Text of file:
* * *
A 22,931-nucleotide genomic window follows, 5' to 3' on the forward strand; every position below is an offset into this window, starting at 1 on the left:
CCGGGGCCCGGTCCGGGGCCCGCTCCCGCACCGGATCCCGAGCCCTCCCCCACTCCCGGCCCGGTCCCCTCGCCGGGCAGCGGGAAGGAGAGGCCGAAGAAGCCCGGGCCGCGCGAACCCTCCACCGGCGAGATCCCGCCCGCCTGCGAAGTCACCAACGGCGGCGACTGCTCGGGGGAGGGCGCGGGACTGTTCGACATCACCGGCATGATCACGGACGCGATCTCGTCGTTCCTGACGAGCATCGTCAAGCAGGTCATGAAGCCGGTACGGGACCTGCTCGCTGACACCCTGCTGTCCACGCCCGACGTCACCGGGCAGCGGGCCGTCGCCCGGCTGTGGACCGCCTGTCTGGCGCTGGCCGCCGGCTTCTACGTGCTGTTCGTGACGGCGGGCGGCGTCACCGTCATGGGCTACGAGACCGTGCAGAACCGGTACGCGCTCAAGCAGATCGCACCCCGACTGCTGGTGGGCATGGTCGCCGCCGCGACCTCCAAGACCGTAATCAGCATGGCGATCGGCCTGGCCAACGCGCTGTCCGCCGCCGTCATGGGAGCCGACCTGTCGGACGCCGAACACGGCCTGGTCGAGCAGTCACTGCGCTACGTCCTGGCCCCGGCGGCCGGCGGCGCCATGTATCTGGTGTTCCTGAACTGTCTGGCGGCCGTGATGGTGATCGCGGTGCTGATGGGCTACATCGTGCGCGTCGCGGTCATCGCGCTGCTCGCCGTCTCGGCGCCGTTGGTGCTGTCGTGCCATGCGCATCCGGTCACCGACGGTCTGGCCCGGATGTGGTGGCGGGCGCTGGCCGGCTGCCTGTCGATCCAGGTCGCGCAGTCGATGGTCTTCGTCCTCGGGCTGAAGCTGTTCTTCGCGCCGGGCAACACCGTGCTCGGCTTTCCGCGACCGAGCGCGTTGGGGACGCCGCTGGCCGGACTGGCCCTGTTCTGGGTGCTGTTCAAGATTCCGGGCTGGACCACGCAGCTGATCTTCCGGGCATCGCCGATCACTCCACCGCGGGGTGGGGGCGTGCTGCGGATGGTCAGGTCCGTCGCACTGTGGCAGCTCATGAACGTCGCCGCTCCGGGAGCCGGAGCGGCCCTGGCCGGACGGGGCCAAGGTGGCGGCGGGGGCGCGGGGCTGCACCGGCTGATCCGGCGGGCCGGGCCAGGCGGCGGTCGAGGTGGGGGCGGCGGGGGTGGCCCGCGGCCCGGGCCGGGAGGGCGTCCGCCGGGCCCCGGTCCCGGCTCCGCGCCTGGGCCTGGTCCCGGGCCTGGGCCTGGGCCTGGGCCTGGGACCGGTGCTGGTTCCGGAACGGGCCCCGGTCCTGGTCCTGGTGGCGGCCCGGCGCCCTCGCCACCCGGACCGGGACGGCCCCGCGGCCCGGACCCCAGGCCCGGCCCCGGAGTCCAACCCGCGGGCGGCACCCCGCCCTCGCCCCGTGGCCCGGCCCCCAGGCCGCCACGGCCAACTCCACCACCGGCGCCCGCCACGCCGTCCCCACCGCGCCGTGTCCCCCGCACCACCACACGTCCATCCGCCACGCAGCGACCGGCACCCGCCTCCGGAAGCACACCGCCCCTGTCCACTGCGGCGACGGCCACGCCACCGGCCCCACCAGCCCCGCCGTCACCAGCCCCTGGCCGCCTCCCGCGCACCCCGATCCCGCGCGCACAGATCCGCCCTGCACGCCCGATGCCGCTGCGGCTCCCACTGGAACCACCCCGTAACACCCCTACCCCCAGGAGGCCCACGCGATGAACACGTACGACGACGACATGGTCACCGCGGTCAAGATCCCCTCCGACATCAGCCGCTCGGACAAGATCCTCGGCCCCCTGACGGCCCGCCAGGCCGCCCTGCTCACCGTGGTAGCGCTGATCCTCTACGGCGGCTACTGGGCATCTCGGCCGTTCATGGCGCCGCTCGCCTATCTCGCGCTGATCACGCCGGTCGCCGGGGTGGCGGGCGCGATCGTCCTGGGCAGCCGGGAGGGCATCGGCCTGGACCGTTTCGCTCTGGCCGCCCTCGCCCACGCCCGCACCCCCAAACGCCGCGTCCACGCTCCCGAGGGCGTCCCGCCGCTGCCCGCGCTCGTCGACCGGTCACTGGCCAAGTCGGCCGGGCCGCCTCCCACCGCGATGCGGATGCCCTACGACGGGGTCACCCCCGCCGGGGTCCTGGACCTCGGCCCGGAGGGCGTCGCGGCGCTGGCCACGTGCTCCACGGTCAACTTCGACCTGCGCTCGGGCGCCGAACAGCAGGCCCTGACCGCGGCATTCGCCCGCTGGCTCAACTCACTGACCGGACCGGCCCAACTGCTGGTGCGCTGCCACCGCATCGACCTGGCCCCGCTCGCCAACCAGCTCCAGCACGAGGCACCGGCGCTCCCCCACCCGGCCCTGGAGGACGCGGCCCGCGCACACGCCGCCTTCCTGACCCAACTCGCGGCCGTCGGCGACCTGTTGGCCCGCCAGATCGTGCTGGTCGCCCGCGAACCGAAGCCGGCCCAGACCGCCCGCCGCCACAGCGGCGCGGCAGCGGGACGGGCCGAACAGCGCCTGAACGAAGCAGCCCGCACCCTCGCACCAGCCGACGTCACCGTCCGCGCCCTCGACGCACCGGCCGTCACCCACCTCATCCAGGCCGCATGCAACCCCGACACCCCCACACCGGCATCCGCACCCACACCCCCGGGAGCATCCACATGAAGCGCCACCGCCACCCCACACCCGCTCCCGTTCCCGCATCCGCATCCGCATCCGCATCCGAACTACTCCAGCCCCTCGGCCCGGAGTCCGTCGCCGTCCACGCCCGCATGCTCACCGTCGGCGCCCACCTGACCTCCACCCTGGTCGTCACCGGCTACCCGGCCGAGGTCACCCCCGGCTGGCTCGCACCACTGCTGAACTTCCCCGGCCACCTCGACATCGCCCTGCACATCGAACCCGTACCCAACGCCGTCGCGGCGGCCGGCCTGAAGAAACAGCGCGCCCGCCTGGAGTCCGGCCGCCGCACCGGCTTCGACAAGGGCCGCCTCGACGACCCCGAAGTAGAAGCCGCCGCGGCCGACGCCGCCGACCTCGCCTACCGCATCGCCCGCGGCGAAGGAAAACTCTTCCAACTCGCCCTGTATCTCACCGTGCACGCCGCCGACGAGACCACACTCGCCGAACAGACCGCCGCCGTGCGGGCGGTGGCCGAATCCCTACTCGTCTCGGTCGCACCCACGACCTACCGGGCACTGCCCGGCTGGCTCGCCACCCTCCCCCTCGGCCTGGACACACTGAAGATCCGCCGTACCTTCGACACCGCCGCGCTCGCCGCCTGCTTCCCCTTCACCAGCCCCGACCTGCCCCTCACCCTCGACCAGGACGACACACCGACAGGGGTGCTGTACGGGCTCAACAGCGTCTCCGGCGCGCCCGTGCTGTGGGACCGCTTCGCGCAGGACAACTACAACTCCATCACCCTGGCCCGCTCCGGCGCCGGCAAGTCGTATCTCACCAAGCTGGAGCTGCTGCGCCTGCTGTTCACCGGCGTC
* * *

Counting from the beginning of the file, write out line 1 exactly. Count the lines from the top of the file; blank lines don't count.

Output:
A 22,931-nucleotide genomic window follows, 5' to 3' on the forward strand; every position below is an offset into this window, starting at 1 on the left: